News & Commentary

Illinois man who killed Palestinian boy, wounded mother is Catholic parishioner

(OSV News) — An Illinois man accused of murdering a Palestinian boy and stabbing his mother because they were Muslim is a member of a local Catholic parish.

Joseph Czuba of Plainfield, Illinois, has been charged with killing 6-year-old Wadea Al-Fayoume and injuring the child’s mother, 32-year-old Hanaan Shahin, in an Oct. 14 knife attack.

In an email to OSV News, the Diocese of Joliet, Illinois, said it had confirmed Czuba and his wife are members of St. Mary Immaculate Parish in Plainfield.

St. Mary Immaculate’s pastor, Father Pat Mulcahy, told OSV News by email that “our hearts are absolutely broken, and ache for the family and all those affected.”

Czuba, the victims’ 71-year-old landlord, allegedly confronted his tenants Oct. 14, arguing with them over the Israel-Hamas war and demanding that they vacate their rental rooms.

According to prosecutors in Will County, Illinois, Czuba feared Shahin would rally her family and friends to attack him and his wife amid the war.

Court documents state that Shahin — who described her landlord as an angry man — had tried to calm Czuba just prior to the attack by urging him to pray for peace in Israel. In response, Czuba stabbed her a dozen times and her son 26 times with a military-style knife. The documents also noted that Czuba’s wife told investigators Czuba “listens to conservative talk radio on a regular basis.”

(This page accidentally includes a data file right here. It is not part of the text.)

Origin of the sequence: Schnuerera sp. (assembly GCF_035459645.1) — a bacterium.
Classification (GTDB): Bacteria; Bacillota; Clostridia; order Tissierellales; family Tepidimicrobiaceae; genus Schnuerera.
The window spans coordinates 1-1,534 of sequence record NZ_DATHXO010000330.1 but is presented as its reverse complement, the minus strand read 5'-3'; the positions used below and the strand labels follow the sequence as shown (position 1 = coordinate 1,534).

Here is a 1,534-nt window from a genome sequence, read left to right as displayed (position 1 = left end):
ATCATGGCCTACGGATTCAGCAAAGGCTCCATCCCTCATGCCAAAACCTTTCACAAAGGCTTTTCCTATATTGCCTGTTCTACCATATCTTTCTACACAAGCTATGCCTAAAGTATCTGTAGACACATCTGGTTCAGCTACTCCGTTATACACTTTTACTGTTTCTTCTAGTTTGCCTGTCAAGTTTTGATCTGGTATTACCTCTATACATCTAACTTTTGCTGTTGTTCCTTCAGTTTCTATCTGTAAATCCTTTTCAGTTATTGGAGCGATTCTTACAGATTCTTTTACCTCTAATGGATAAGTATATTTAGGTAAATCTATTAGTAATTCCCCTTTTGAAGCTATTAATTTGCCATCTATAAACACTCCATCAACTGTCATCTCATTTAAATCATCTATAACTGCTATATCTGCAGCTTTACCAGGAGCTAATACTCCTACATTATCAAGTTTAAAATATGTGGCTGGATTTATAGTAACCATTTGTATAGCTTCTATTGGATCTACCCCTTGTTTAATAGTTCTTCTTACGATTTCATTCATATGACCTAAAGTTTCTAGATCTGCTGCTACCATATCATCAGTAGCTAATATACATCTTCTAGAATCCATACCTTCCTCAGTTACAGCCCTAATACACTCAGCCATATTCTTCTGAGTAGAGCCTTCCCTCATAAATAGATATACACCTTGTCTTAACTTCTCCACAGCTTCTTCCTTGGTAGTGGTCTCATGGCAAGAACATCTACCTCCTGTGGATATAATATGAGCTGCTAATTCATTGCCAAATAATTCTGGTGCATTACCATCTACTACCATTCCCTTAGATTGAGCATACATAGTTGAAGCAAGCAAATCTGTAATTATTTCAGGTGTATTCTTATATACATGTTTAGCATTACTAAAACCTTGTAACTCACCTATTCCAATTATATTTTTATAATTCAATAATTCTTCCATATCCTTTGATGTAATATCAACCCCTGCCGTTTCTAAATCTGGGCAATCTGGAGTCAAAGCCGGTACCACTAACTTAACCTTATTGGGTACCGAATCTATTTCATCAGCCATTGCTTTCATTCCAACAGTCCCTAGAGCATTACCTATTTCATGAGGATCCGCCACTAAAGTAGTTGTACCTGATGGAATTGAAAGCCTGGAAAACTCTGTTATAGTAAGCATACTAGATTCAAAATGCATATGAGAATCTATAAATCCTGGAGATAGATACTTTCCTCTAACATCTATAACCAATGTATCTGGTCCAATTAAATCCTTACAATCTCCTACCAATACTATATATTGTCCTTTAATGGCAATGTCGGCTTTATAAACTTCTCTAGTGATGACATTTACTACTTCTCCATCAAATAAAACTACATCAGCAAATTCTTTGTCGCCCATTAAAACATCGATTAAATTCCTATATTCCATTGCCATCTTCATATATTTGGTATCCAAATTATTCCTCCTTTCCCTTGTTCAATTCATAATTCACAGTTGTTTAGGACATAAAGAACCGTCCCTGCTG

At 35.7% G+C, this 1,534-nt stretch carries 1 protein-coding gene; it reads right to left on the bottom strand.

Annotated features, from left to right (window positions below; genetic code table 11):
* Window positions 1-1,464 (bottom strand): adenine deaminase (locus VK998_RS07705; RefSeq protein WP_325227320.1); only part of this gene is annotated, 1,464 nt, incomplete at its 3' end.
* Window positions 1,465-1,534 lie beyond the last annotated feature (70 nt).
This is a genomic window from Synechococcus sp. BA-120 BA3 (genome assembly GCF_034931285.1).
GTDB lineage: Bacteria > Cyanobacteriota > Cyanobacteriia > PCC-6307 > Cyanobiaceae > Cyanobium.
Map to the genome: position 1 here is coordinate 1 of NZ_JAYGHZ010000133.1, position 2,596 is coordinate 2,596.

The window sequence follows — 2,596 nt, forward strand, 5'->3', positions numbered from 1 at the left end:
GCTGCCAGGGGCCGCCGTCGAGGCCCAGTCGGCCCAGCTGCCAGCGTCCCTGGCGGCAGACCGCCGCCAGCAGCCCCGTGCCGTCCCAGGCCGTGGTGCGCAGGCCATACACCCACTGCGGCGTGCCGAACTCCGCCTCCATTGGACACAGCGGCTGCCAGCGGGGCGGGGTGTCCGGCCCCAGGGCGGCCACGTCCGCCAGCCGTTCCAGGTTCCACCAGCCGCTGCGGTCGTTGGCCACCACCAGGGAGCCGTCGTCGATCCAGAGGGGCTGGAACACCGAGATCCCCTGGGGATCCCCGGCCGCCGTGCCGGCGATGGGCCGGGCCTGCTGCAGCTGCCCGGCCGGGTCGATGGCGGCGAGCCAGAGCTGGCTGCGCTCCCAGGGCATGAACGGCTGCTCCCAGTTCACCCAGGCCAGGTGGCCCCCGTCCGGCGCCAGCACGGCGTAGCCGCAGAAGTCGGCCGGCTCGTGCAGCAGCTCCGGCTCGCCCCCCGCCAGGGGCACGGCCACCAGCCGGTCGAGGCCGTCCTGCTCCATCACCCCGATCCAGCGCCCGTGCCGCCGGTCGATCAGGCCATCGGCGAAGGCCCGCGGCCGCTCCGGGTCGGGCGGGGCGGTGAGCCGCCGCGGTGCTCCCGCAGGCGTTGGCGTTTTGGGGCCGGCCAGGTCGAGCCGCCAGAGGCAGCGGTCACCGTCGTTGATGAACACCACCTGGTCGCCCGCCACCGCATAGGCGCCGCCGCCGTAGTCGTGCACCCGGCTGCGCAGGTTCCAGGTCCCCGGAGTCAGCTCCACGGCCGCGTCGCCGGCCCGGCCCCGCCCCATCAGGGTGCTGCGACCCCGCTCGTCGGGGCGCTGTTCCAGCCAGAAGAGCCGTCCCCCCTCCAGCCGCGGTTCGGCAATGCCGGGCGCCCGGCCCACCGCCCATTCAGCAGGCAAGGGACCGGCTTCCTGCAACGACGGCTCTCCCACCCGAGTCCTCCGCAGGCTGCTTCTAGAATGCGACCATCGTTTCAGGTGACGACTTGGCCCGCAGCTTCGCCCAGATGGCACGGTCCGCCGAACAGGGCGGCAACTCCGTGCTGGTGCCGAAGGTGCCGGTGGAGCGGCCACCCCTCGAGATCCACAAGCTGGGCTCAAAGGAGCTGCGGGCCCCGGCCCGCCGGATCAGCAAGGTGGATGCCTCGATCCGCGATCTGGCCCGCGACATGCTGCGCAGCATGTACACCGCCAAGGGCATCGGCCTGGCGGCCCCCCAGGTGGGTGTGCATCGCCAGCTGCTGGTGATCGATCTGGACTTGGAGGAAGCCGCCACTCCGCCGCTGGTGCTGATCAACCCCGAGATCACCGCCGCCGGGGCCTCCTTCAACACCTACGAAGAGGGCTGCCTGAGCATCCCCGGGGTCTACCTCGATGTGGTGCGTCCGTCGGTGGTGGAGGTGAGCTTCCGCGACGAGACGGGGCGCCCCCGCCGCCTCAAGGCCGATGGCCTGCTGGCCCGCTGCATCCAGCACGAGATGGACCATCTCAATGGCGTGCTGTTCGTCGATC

Czuba now faces multiple charges, including first-degree murder, attempted first-degree murder, aggravated battery and hate crimes.

The Chicago FBI Field Office, the Civil Rights Division of the Department of Justice and the U.S. Attorney’s Office for the Northern District of Illinois have opened a federal investigation.

President Joe Biden denounced the crime in an Oct. 15 statement, saying he and first lady Jill Biden were “sickened” by the crime, describing it as a “horrific act of hate” that “stands against our fundamental values: freedom from fear for how we pray, what we believe and who we are.”

“The entire community is grieving this situation,” said Father Mulcahy. “Plainfield is a multiethnic community, and we are all affected by this tragedy.”

He said the 6,000-family parish would hold a Holy Hour for peace and justice Oct. 17 in response to an earlier call for prayer for peace issued by Cardinal Pierbattista Pizzaballa, the Latin patriarch of Jerusalem.

“We as a parish call on everyone, all people of every faith and people of goodwill, to unite in prayer and come to realize that we need the lasting peace that our God longs to provide,” Father Mulcahy said.

In its statement, the Diocese of Joliet said its “entire … faith community offers our prayers and condolences for Wadea Al-Fayoume, his family and friends, and all those affected by his death. As facts of this tragedy unfold, we also hold his mother Hanaan Shahin in our prayers for healing from her injuries. As a society, let us strive to reject hatred and violence in all forms, and look for ways to promote justice, peace, and healing for all.”

By Gina Christian | OSV News